Figure 4: Conditional inference trees showing that tumor location is significantly associated with prognosis (node 1). The hemispheric medulloblastomas obtained the poorest prognosis (node 2) whereas prognosis of vermis tumor was significantly dependent on risk stratification (node 3). The average-risk group (node 4) had a significantly better prognosis than that of the high-risk group in vermis tumors (node 5)

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   Discussion Top

Because of the lack of information on brain tumors in Thailand, especially on medulloblastoma,[9],[10],[11] this study focused on the prognosis and survival of children diagnosed with medulloblastoma within Thailand. Fifty-five patients were enrolled for the analysis. Clinical characteristics were comparable with previous studies.[14],[15] Nevertheless, the severity of disease, in our study, tended to be more aggressive. More than half of the patients had metastatic disease compared with previous studies.[15],[16] In addition, the mean tumor size was larger than 4cm in diameter, which is an enormous size to be found in the posterior cranial fossa. Postradiation therapy of meningioma was found in seven patients. Sugden et al.[17] also found that radiation therapy in children increased the risk for meningioma.

Prognosis in our study was parallel compared with previous studies. Sirachainan et al.[11] reported that the 5-year OS rate in children with medulloblastoma was 60.6%, whereas patients in this study had a 5-year OS rate of 53.8%. To the best of our knowledge, this is the first study to identify midline medulloblastoma that was significantly associated with a better prognosis than that of hemispheric tumors. However, Rutkowski et al.[16] reported that hemispheric tumors had a better 8-year OS rate than the midline tumor in univariate analysis although the adjusted HR of this factor was not significant in multivariable analysis.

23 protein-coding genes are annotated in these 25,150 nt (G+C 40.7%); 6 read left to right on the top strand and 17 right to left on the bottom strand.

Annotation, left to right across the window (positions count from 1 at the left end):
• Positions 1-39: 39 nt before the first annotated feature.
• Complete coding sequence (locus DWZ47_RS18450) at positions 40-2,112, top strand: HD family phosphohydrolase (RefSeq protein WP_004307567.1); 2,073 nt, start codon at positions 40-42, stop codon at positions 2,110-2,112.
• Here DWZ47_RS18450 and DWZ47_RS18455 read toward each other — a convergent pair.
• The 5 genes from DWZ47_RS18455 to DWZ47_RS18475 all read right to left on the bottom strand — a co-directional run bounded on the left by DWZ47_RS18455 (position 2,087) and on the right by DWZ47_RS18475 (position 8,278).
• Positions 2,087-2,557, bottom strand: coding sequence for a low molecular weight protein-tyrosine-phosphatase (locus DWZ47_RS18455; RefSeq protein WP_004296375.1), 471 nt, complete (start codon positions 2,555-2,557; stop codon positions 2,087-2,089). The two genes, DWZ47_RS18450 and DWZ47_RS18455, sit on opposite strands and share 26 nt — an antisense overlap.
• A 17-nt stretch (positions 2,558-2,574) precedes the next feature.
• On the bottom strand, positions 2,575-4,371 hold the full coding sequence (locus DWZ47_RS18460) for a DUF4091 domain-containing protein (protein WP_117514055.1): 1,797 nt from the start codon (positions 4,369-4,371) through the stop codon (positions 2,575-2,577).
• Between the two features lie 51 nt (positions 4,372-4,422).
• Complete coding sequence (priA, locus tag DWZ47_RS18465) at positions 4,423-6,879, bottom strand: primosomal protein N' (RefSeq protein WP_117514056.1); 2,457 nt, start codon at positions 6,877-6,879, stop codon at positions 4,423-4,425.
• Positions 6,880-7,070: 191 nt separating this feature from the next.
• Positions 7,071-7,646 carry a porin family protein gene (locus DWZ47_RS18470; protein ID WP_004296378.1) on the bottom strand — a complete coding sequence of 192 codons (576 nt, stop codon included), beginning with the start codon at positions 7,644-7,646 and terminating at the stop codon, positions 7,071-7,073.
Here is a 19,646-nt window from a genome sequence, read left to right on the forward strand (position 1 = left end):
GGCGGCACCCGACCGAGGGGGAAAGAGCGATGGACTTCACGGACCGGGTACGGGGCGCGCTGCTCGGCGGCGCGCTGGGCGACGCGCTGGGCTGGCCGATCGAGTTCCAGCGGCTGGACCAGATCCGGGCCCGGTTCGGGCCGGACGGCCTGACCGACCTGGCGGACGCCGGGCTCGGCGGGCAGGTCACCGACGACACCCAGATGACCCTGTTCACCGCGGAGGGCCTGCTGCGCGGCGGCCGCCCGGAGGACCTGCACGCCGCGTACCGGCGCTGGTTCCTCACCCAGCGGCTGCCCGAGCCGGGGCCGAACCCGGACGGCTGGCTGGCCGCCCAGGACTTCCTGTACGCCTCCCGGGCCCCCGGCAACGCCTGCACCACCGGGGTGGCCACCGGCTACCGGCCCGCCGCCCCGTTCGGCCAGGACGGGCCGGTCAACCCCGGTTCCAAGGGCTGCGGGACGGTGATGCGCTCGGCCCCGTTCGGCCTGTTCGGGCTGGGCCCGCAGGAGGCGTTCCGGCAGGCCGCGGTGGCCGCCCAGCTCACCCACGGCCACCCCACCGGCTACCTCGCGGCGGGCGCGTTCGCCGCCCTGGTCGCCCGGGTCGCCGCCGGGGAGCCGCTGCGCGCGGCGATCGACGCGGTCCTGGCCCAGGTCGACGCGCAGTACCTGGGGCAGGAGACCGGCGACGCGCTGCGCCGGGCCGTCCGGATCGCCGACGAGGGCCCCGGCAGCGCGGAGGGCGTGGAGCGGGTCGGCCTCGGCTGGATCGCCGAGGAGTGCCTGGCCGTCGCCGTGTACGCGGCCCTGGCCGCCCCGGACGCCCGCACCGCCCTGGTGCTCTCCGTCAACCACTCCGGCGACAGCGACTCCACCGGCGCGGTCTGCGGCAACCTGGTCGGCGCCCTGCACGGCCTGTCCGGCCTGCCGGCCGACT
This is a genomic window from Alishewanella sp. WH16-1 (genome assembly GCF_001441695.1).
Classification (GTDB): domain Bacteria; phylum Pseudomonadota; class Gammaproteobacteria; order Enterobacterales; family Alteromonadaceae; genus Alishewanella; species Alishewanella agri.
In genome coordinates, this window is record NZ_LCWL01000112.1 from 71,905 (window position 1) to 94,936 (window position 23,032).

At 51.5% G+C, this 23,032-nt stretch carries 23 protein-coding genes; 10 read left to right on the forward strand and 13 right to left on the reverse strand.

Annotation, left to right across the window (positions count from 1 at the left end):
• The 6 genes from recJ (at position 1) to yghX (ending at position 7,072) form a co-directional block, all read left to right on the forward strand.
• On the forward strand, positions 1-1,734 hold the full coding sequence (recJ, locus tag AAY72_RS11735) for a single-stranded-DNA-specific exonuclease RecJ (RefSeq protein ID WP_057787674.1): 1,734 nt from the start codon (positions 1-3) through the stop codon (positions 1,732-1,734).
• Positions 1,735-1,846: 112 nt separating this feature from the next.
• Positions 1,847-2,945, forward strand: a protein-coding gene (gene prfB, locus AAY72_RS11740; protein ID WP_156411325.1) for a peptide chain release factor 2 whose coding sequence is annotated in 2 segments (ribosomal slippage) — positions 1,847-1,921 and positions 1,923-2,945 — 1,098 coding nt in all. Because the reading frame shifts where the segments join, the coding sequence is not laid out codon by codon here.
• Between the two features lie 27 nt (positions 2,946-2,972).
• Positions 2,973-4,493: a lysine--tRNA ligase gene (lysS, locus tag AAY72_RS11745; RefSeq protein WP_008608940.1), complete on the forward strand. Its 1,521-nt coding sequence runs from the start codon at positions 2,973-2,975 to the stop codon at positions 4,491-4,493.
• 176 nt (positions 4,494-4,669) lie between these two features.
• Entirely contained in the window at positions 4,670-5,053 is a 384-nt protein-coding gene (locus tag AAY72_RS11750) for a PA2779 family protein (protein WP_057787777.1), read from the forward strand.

Recently, Jiang et al.[18] classified medulloblastoma into three groups according to location and fourth-ventricle infiltration. Tumor infiltration to the fourth ventricle was one of the independent prognostic factors, whereas tumor location was insignificant in multivariable analysis.[18] Controversially, tumor localization is still being discussed as to which position of the tumor has a better prognosis. Meanwhile, the implication of tumor location had been linked with molecular pathways. The current consensus is that medulloblastoma has four molecular subtypes (WNT, SHH, group 3, and group 4).[19] WNT medulloblastoma has the best outcome.[8],[20] Furthermore, Gibson et al.[21] reported 12 medulloblastomas from a mouse model that had WNT-subtype medulloblastoma that arose from the midline of the brain stem, whereas SHH-subtype medulloblastoma originated from the cerebellar hemisphere.